2012 SEMDSA Guideline for the Management of Type 2 Diabetes Mellitus - PowerPoint PPT Presentation

cecily
2012 semdsa guideline for the management of type 2 diabetes mellitus n.
Skip this Video
Loading SlideShow in 5 Seconds..
2012 SEMDSA Guideline for the Management of Type 2 Diabetes Mellitus PowerPoint Presentation
Download Presentation
2012 SEMDSA Guideline for the Management of Type 2 Diabetes Mellitus

play fullscreen
1 / 73
Download Presentation
2012 SEMDSA Guideline for the Management of Type 2 Diabetes Mellitus
469 Views
Download Presentation

2012 SEMDSA Guideline for the Management of Type 2 Diabetes Mellitus

- - - - - - - - - - - - - - - - - - - - - - - - - - - E N D - - - - - - - - - - - - - - - - - - - - - - - - - - -
Presentation Transcript

  1. 2012 SEMDSA Guideline for the Management of Type 2 Diabetes Mellitus Aslam Amod 1st FCPSA Congress 19 May 2012, Cape Town

  2. Amod A et al. The 2012 SEMDSA guideline for the management of type 2 diabetes. JEMDSA. 2012;17(1):S1-S94. Available at http://www.jemdsa.co.za

  3. The Guideline & Steering Committee

  4. The Guideline & Steering Committee (2)

  5. The Guideline & Steering Committee (3)

  6. The Guideline & Steering Committee (4)

  7. The Advisory Committee

  8. Introduction • Target Audience • All healthcare professionals (medical & allied) • Focus on primary care, but also general physician • Funders of healthcare • Undergraduates and postgraduates • Not for “experts” • Self-proclaimed or otherwise • Disclaimer International Diabetes Federation. IDF Diabetes Atlas [cited 2012 Mar 18]. Available from: http:// www.idf.org/diabetesatlas

  9. Disclaimer • This guideline is not intended to replace professional judgement, experience and appropriate referral. • These guidelines are intended to inform general patterns of care, to enhance diabetes prevention efforts and to reduce the burden of diabetes complications in people living with this disease. • They reflect the best available evidence at the time, and practitioners are encouraged to keep updated with the latest information in this rapidly changing field. • While every care has been taken to ensure accuracy, reference to product information is recommended before prescribing. • SEMDSA assumes no responsibility for personal or other injury, loss or damage that may result from the information in this publication. • Unless otherwise specified, these guidelines pertain to the care of adults with type 2 diabetes at primary care level.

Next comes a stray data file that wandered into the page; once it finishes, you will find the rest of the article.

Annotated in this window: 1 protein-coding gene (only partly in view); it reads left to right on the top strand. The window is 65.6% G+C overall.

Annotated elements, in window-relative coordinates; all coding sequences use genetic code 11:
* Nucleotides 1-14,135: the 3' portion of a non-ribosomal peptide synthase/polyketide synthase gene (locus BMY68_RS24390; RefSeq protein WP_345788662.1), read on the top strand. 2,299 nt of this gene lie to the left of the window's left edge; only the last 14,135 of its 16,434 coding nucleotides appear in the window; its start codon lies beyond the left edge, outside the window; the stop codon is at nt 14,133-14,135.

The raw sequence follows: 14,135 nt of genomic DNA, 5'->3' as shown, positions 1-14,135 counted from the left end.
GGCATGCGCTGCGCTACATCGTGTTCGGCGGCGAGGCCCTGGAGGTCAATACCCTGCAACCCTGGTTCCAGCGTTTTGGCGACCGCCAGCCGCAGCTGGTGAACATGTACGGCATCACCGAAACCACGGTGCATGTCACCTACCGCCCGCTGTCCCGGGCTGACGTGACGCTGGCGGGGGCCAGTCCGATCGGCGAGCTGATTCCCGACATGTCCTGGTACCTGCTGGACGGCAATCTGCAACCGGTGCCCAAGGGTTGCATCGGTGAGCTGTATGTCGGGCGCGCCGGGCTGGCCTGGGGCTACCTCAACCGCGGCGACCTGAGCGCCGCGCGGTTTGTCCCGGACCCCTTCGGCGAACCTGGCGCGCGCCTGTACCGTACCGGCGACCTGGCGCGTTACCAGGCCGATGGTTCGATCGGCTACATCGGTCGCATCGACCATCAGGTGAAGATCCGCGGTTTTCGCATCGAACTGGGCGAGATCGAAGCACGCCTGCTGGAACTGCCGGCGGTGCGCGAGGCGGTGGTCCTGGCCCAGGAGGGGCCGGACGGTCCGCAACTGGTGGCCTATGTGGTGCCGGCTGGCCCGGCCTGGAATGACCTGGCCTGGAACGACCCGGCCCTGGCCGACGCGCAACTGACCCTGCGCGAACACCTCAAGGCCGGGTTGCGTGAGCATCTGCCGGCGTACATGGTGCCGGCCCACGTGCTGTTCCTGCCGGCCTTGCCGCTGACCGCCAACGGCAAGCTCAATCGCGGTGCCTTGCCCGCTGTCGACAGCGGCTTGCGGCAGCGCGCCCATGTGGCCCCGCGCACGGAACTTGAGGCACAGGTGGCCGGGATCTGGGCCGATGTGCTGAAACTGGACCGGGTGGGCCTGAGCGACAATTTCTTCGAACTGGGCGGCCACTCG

10. Epidemiology / Prevalence • Type 2 > 90% • Local studies using 1985 WHO criteria • Rural African: 3.5% • Urban Coloured: 10.8% • Urban Indian: 13% • 30-85% undiagnosed • >90% are obese • IDF Atlas 5th edition • 6.5% of adults aged 20-79 years International Diabetes Federation. IDF Diabetes Atlas [cited 2012 Mar 18]. Available from: http:// www.idf.org/diabetesatlas

  11. Diagnosis and screening

  12. Diagnosis (WHO criteria) World Health Organization. Definition and diagnosis of diabetes mellitus and intermediate hyperglycaemia [cited 2011 Sep 20]. Available from: http://whqlibdoc.who.int/publications/2006/9241594934_eng.pdf.

  13. Diagnosis (WHO criteria)

  14. Diagnosis (WHO criteria)

  15. Diagnosis (WHO criteria)

  16. Diagnosis (WHO criteria)

  17. Diagnosis (WHO criteria) • For clinical purposes, the diagnosis of diabetes should always be confirmed by repeating the test on another day (preferably the same test), unless there is unequivocal hyperglycaemia with acute metabolic decompensation or obvious symptoms (polyuria, polydipsia and weight loss).

  18. Diagnosis (WHO criteria) • a “Fasting” is defined as no caloric intake for at least eight hours • bThe test should be performed as described by the WHO, using a glucose load containing the equivalent of 75 g anhydrous glucose dissolved in 250 ml water ingested over five minutes

  19. Diagnosis (WHO criteria) dThe classic symptoms of hyperglycaemia include polyuria, polydipsia and weight loss. “Hyperglycaemic crisis” refers to diabetic ketoacidosis or hyperosmolarnonketotichyperglycaemia.

  20. Diagnosis (WHO criteria) cProvidedthat: -The test method meets stringent quality assurance criteria -The assay is NGSP certified and standardised to the DCCT assay -There are no conditions present which preclude its accurate measurement

  21. Use of HbA1c in the diagnosis of diabetes mellitus

  22. Use of HbA1c in the diagnosis of diabetes mellitus

  23. Use of HbA1c in the diagnosis of diabetes mellitus

  24. Factors which influence HbA1c measurement

  25. Screening • Diagnosis vs. screening • Targeted screening advocated • High rate of undiagnosed diabetes • Age > 45 or any age with multiple risk factors • Repeat every 3 yrs or more frequently • Use FPG, OGTT or HbA1C • Exclude diabetes • FPG < 5.6 mmol/L; if not do OGTT • RPG < 5.6 mmol/L; if not do FPG or OGTT • HbA1C – do OGTT if 6.0 to 6.4%

  26. Random PG <5.6 mmol/L • 5.6 – 11.0 • mmol/L ≥ 11.1 mmol/L + Symptoms Diabetes excluded Inconclusive Do FPG or OGTT Diabetes

  27. Fasting PG <5.6 mmol/L • 5.6 – 5.9 • mmol/L • 6.0 – 6.9 • mmol/L • ≥ 7.0 • mmol/L Diabetes excluded Inconclusive Do OGTT IFG (Repeat) Diabetes (Repeat)

  28. HbA1C Normal Normal – 5.9 % 6.0 – 6.4 % ≥ 6.5 % Diabetes excluded Clinical judgement Inconclusive Do FPG/OGTT Diabetes (Repeat)

  29. 2hr OGTT < 7.8 mmol/L • 7.8 – 11.0 • mmol/L ≥ 11.1 mmol/L Diabetes excluded IGT (Repeat) Diabetes (Repeat)

  30. Glycaemic targets

  31. Individualisedglycaemictargets

  32. Translating HbA1C into estimated average glucose (eAG) Nathan DM et al for the A1c-Derived Average Glucose (ADAG) Study Group. Translating the A1C assay into estimated average glucose values. Diabetes Care 2008; 31: 1473– 1478